12

Every organism needs energy of some sort to survive. There are two basic strategies: go to where the energy is or wait for it to come to you. Both have advantages depending on how plentiful and mobile said energy source is, especially when you consider competition and predation, so it's reasonable to assume you'd find both. Keep in mind that once you have ...


7

Scientists already have done something like this by mixing genes of plants with genes extracted from bio-luminescent bacteria. For example, this research paper and this article describe the creation of bioluminescent tobacco plants by injecting DNA from Photobacterium leiognathi into Nicotiana tabacum. It looks like the plants glowed green instead of blue, ...


7

Trees actually do have a circulatory system already. It's called the Vascular System. It works rather well too because it can support trees much larger than we are and get nutrients up through the roots all the way out to the leaves to support new growth, and oxygen from the leaves all the way down to the roots to keep the entire organism alive. In point of ...


7

What you're describing is not a stupid plot convenience at all and there is already some GM research attempting to make existing crop plants more salt tolerant by crossing them with plants like mangrove trees and seaweed that have different strategies for either resisting salt intake through acidic roots, or methods to excrete it like mangrove trees to. This ...


6

Not really an option the way you want it, where it is always on fire. Fire takes a LOT of energy that the tree needs to build up over time. Let's build a situation where it might make sense to exist with limited time: On the continent of Worse Than Australia, funghi and various insects are a huge threat for plant life. They infest trees and kill them over ...


5

Before the accident, she was working on natural solutions to lizard infestation problem. She genetically engineered a plant that smells like good food to lizards, but produces a neurotoxin that kills lizards when they eat it. Genetic engineering cannot do that now, but you are talking about 30th century.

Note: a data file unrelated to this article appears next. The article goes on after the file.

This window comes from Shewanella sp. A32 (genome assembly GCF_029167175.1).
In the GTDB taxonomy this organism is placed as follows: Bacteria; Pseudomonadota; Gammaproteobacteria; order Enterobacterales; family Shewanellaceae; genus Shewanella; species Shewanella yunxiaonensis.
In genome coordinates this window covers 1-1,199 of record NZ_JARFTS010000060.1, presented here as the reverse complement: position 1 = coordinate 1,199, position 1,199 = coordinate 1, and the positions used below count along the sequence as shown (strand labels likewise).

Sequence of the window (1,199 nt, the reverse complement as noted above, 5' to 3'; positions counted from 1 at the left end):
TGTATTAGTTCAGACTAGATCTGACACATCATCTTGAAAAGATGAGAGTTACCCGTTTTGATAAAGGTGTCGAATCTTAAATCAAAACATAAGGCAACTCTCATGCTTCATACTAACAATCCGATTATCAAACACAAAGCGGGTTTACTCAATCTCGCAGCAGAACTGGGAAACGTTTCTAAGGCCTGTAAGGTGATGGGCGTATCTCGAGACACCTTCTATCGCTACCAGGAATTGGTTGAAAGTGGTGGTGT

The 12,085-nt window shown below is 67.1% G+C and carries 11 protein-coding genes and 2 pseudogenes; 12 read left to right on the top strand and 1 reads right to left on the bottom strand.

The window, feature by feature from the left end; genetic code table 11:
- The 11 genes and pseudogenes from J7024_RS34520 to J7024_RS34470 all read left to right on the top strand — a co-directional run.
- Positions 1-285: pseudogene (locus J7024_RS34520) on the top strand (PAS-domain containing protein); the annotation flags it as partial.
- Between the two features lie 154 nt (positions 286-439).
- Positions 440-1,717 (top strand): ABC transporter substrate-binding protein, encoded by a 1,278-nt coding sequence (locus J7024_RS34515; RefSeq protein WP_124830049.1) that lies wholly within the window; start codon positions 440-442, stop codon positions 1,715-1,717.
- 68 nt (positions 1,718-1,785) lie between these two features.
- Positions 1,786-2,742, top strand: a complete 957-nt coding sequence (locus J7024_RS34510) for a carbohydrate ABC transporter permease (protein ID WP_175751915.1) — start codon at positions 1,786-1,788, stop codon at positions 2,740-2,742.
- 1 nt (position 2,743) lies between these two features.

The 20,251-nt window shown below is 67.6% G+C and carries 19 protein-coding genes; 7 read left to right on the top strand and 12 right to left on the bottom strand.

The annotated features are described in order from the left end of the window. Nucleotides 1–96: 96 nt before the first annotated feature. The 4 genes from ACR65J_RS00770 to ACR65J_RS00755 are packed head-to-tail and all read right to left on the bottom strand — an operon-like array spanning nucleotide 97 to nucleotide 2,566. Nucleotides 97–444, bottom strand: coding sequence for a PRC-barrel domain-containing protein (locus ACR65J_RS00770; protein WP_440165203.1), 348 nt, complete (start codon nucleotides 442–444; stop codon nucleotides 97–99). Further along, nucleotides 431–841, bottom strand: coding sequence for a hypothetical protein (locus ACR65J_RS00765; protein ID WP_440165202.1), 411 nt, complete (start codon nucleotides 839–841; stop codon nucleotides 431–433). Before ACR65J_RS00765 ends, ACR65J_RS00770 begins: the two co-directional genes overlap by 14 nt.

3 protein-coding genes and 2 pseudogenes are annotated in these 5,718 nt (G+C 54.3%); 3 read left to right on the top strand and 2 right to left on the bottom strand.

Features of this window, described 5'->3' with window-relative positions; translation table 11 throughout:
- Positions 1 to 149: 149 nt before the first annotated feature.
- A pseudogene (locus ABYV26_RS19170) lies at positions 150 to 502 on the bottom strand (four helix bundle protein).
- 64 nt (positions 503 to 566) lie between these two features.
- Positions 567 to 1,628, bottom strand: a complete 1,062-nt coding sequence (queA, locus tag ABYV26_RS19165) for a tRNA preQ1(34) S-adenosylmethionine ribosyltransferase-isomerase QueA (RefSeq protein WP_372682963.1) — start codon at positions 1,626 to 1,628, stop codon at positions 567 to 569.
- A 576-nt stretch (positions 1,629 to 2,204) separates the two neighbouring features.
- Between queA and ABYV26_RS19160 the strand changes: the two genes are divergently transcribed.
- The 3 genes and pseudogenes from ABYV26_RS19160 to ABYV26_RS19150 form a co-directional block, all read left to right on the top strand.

5

As L.Dutch says, you need heat, but heat isn't incompatible with plantlife. Consider the eucalyptus. Now the eucalyptus isn't just a passive pyrophyte like some, no, it's an active pyrophyte. The eucalyptus pumps flammable oils into the air around it to make fires more common and bigger. Pyromaniac trees The right weather conditions, a dry thunderstorm ...


4

My first thought about your description is that perhaps this would not be a place for plants, for the reasons discussed in the comments even. Vegetables may not thrive so well in such a place, with unlimited reserves of an energy source that vegetables produce for themselves, in fact, the entire planet by itself appears to be a plant by itself, which makes ...


4

Kind of depends on the weather. If it rains in this world, there are already plants that can live there with practically no modification. Air plants don't need soil at all (sometimes you see them sold on crystals at Whole Foods). Bamboo just uses the ground as a kind of place to anchor while it absorbs water from the soil (the one that has been on my ...


4

Pretty much like any other plant. Until you look really closely. Some relevant considerations are as follows: A silicone-based tree will require both a carbon source and a silicon source--however, because carbon plays such a reduced biochemical role (have been replaced in many functions by silicone polymers), the carbon source need not be as accessible. ...


4